Let me start off by saying Iím new to this sport, I raced Porsche 911ís for 20 years and had a major stroke a year ago, so this is a perfect new speed for me. Going from 175mph and 380hp to 45 mph and 20 HP AND able to buy parts at the local hardware store to fix this car is simply amazing... 4 new Model T tires for $800? One 911 race tire that lasted 2 weekends was $800. So this is just plain sexy....
Got the Ď21 T 2weeks ago. Pristine condition all the way around. Paid $7,000 for it. But, I Lost a rod bearing a week later on #1 going up my 18% grade hill and thinking I was driving my race car. My fault completely. So, I Replaced all the rods, and did the rings at the same time.
Drove the rebuild around town for a few days last week w no issues. Then last Friday, under no stress, at the bottom of my hill, boom, motor ran like crap. Opened the hood and a backfire launched the oil cap 50í into the air into my neighbors yard. WTF? Did a spark plug short test and #3 was dead. Took the spark plug out and saw a piston and 2 rings poking into the head. Upon disassembly, this is what I found...
In all my years of blown engines Iíve never seen this happen. Ever. And Iíve seen dozens of blown motors. Then again, those motors were all under a year or two old. None were 98 yrs old.
I dodged another bullet though. Cylinder wall is still pristine.
So Iíve just become one of Langís new bestie multiple order customers... do I at least get a T-shirt or something for that?
Ď21 Model T Touring Car minus 1/2 of one piston
Neat! now you have an ash try.
Seen plenty of diesels pop a top but a first for a T.
Car have a known history? Around 40 to 50 years ago, someone in the industry ran a production of aluminum pistons for model Ts that had a tendency to break exactly like that. I knew several people that it happened to, and one that did it twice on the same engine. A lot of people figured out who the defective supplier was, and replaced the pistons with new full sets. As I recall, the supplier made good to anyone that asked. But I figure there are still a few hundred cars out there with those pistons still in them. Sorry, I don't recall any identifiable markings.
Just a thought from someone that has been around for awhile.
When I joined the 2-piece crank club, one cast iron piston lost its top, but that was because it came up so far that the top ring popped out and pulled the top off on the way down. Then the car stopped very suddenly.
Did you check ring end gap when you assembled the new rods and pistons? that would be my 1st guess- are there any score marks on the cylinder walls?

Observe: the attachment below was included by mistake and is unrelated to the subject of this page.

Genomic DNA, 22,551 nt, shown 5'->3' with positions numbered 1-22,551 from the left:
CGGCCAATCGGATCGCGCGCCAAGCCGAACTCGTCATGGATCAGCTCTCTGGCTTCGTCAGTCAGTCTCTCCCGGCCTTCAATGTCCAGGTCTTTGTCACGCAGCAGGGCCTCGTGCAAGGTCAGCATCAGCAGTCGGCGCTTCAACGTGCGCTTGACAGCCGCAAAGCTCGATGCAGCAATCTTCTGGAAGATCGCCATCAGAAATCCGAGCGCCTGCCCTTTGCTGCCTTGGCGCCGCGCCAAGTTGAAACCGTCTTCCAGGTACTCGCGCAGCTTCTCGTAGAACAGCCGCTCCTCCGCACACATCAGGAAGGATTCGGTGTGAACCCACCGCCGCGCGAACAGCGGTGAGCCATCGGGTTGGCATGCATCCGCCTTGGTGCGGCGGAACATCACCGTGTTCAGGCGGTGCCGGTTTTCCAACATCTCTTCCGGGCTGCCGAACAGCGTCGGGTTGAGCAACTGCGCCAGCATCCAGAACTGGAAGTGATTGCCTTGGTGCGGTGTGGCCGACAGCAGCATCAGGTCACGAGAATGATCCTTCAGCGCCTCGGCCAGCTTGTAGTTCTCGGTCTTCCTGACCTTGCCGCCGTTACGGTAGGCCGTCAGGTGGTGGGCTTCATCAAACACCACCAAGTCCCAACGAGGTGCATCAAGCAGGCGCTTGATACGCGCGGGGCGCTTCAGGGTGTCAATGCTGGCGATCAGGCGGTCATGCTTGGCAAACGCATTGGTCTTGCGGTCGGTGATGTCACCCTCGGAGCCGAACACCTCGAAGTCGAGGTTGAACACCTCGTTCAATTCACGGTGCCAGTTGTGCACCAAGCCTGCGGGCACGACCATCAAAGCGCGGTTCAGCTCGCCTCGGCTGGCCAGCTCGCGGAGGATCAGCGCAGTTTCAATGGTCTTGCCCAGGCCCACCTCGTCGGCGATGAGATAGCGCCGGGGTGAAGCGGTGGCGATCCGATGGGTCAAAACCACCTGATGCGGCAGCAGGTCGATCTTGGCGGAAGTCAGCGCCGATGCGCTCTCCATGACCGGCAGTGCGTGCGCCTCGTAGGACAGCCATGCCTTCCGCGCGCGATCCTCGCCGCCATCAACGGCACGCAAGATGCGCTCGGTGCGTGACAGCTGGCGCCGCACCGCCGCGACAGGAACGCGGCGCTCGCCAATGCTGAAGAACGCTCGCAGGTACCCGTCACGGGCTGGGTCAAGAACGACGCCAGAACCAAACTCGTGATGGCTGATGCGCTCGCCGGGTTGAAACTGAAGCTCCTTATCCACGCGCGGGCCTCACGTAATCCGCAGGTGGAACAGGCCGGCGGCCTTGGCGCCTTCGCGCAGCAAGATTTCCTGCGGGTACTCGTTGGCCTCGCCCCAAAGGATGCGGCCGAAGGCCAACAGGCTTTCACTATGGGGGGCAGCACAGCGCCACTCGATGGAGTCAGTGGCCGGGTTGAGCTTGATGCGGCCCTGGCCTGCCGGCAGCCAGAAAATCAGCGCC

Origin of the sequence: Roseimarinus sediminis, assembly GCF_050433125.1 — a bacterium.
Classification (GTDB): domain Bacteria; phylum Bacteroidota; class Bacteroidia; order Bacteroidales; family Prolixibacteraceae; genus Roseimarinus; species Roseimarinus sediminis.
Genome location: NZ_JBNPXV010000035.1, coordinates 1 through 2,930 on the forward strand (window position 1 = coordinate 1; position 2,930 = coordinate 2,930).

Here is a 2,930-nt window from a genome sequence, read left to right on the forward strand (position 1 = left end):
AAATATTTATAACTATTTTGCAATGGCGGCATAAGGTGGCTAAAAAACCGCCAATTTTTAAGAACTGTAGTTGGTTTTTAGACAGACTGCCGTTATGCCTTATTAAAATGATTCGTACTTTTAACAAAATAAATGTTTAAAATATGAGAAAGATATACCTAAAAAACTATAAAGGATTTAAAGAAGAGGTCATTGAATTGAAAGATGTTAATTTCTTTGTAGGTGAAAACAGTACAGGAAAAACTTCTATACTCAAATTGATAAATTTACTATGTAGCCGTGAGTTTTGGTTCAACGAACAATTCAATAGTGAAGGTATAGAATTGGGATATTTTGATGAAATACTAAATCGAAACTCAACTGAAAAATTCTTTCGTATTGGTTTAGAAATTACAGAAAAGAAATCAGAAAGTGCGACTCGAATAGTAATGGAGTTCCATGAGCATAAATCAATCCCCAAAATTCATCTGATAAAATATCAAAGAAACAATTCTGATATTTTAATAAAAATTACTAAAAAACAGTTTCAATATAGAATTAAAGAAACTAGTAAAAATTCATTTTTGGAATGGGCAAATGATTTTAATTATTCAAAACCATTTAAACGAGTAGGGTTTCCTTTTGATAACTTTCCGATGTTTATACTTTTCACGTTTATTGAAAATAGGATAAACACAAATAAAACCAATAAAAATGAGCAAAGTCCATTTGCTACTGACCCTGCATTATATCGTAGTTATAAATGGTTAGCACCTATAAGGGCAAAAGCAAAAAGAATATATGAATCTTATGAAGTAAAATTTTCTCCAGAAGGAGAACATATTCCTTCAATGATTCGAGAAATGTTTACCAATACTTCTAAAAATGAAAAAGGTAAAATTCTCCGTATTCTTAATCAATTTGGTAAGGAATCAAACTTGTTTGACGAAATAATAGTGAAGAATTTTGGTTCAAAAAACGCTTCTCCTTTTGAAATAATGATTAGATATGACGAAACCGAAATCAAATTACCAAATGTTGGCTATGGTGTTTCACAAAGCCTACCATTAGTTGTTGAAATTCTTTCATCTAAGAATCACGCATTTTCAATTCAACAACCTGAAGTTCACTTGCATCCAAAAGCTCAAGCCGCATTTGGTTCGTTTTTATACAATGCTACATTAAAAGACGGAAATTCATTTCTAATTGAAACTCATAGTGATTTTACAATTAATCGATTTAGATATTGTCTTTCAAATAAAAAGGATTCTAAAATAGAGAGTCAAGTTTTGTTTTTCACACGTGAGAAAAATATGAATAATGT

I had that happen with a VW Beatle 50 years ago.
It gave a warning for quite a while. A ticking noise. I told my wife that if the noise all of a sudden got louder to turn it off and have it towed home.
Wayne: I only have the full history on the car starting in '61 from then owner #2. No motor/internal changes are noted. The son of the PO is still alive and I'll ask him if he remembers any motor rebuild. If not, that implies that the motor was rebuilt before '61 some time. That's outside your 40-50 year window. All the pistons are stamped STD, so nothing was bored years ago. I broke the glaze during the rebuild and cleaned the pistons and was ultra careful w/ everything. I suspect this is just fatigue possibly exacerbated by new rings? Im taking no chances and just ordered a complete set of std pistons.- $84 for all 4? that wouldn't even buy me a pair of rod bolts for the 911 race car!
Dan: Yes, I gapped *each* ring in each cyl. Plenty of clearance on all. No score marks of any kind on the cyl wall. I did inspect the break w/ a jeweler's magnifier on the strongest lens and it appears there was a hairline crack opposite the wrist pin bolt that had noticeable carbon discoloration. This could have just been a time bomb that finally blew.
I do want to give a HUGE shout out to Steve Tomaso up in WA who has tirelessly given me advice and encouragement through all this. His knowledge sharing (and everyone else for that matter) is not something I'm used to coming from the racing world where secrets are closely held. What a welcome change. I'm also loving the raging debates on this forum from topics like oil dippers to brakes. Thankfully, I have a good foundation & engineering background to base my choices on who to take advice from!
Wayne: so I just found out from the POís son that the motor actually was rebuilt in the late 60ís or early 70ís so it very well could have had the supposed bad pistons from that supplier.
Okay. Like I said, I figure there must be a hundred model Ts still out there with those pistons. It would have been the early '70s when we had a bunch of discussions at the local club meetings. Quite a few people replaced their pistons just out of general principles at that time. But I figure a lot of people didn't bother. Regardless, whether these are those pistons or not? You are on the right track to replace the set.
I never did hear exactly what the defect was? A cold casting? Too thin? But they usually broke around one of the ring grooves.
Thanks for all the support and advice! I managed to replace just the single piston for now and she is on the road again. I had to remove all the rod shims to get her tight and it did alleviate the rod knock. As a newbee this was a great adventure and I feel like I am coming up the learning curve. The babbitt was in pretty good shape and the center main appeared tight from what I could tell. I appreciate the advice to remove all four and that is the plan. I just want to enjoy her for awhile! As Humble Oil used to say-Happy Motoring!
Jon. Might want to back off the Nitro going up the hills. welcome to the SLOW lane. Good luck.